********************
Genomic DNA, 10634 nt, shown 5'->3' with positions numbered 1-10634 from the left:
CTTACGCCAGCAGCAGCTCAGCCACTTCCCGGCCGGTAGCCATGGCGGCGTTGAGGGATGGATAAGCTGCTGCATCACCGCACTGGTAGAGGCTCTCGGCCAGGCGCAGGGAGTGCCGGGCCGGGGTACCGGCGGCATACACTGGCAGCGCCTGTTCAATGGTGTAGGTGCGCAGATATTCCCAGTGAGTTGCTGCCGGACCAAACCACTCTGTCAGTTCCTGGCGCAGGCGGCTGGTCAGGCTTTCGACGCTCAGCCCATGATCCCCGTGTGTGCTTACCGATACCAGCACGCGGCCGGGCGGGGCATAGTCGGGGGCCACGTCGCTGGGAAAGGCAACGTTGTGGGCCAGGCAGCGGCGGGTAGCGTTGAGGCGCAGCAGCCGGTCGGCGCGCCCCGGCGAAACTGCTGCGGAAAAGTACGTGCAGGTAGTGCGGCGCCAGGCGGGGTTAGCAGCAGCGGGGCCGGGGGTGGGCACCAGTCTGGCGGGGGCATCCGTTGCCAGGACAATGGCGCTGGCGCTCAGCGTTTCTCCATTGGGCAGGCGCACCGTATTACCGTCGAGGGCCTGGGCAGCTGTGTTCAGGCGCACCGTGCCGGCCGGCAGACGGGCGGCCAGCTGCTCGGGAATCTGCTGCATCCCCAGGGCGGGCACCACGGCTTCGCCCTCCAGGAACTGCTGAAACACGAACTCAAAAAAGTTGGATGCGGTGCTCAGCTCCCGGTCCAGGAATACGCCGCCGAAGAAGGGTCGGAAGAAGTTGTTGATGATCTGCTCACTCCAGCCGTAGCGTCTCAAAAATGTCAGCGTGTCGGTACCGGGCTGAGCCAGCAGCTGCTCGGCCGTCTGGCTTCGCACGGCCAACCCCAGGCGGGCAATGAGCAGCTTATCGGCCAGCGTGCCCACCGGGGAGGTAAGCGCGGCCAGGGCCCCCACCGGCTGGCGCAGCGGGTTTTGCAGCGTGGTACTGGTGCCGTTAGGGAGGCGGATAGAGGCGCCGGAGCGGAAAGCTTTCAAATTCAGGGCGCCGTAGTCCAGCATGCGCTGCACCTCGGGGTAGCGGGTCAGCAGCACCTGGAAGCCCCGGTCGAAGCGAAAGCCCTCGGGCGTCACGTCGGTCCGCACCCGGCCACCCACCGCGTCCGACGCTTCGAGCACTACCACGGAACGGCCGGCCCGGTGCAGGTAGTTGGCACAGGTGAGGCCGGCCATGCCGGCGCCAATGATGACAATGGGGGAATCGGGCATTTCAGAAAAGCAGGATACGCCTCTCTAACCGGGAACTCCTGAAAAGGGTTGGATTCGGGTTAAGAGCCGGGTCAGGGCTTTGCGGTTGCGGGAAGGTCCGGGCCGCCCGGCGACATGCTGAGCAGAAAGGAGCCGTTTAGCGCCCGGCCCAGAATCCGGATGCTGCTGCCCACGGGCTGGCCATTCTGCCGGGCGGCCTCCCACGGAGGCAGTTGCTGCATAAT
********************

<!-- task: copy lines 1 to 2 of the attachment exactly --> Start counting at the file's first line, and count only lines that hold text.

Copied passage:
Genomic DNA, 10634 nt, shown 5'->3' with positions numbered 1-10634 from the left:
CTTACGCCAGCAGCAGCTCAGCCACTTCCCGGCCGGTAGCCATGGCGGCGTTGAGGGATGGATAAGCTGCTGCATCACCGCACTGGTAGAGGCTCTCGGCCAGGCGCAGGGAGTGCCGGGCCGGGGTACCGGCGGCATACACTGGCAGCGCCTGTTCAATGGTGTAGGTGCGCAGATATTCCCAGTGAGTTGCTGCCGGACCAAACCACTCTGTCAGTTCCTGGCGCAGGCGGCTGGTCAGGCTTTCGACGCTCAGCCCATGATCCCCGTGTGTGCTTACCGATACCAGCACGCGGCCGGGCGGGGCATAGTCGGGGGCCACGTCGCTGGGAAAGGCAACGTTGTGGGCCAGGCAGCGGCGGGTAGCGTTGAGGCGCAGCAGCCGGTCGGCGCGCCCCGGCGAAACTGCTGCGGAAAAGTACGTGCAGGTAGTGCGGCGCCAGGCGGGGTTAGCAGCAGCGGGGCCGGGGGTGGGCACCAGTCTGGCGGGGGCATCCGTTGCCAGGACAATGGCGCTGGCGCTCAGCGTTTCTCCATTGGGCAGGCGCACCGTATTACCGTCGAGGGCCTGGGCAGCTGTGTTCAGGCGCACCGTGCCGGCCGGCAGACGGGCGGCCAGCTGCTCGGGAATCTGCTGCATCCCCAGGGCGGGCACCACGGCTTCGCCCTCCAGGAACTGCTGAAACACGAACTCAAAAAAGTTGGATGCGGTGCTCAGCTCCCGGTCCAGGAATACGCCGCCGAAGAAGGGTCGGAAGAAGTTGTTGATGATCTGCTCACTCCAGCCGTAGCGTCTCAAAAATGTCAGCGTGTCGGTACCGGGCTGAGCCAGCAGCTGCTCGGCCGTCTGGCTTCGCACGGCCAACCCCAGGCGGGCAATGAGCAGCTTATCGGCCAGCGTGCCCACCGGGGAGGTAAGCGCGGCCAGGGCCCCCACCGGCTGGCGCAGCGGGTTTTGCAGCGTGGTACTGGTGCCGTTAGGGAGGCGGATAGAGGCGCCGGAGCGGAAAGCTTTCAAATTCAGGGCGCCGTAGTCCAGCATGCGCTGCACCTCGGGGTAGCGGGTCAGCAGCACCTGGAAGCCCCGGTCGAAGCGAAAGCCCTCGGGCGTCACGTCGGTCCGCACCCGGCCACCCACCGCGTCCGACGCTTCGAGCACTACCACGGAACGGCCGGCCCGGTGCAGGTAGTTGGCACAGGTGAGGCCGGCCATGCCGGCGCCAATGATGACAATGGGGGAATCGGGCATTTCAGAAAAGCAGGATACGCCTCTCTAACCGGGAACTCCTGAAAAGGGTTGGATTCGGGTTAAGAGCCGGGTCAGGGCTTTGCGGTTGCGGGAAGGTCCGGGCCGCCCGGCGACATGCTGAGCAGAAAGGAGCCGTTTAGCGCCCGGCCCAGAATCCGGATGCTGCTGCCCACGGGCTGGCCATTCTGCCGGGCGGCCTCCCACGGAGGCAGTTGCTGCATAAT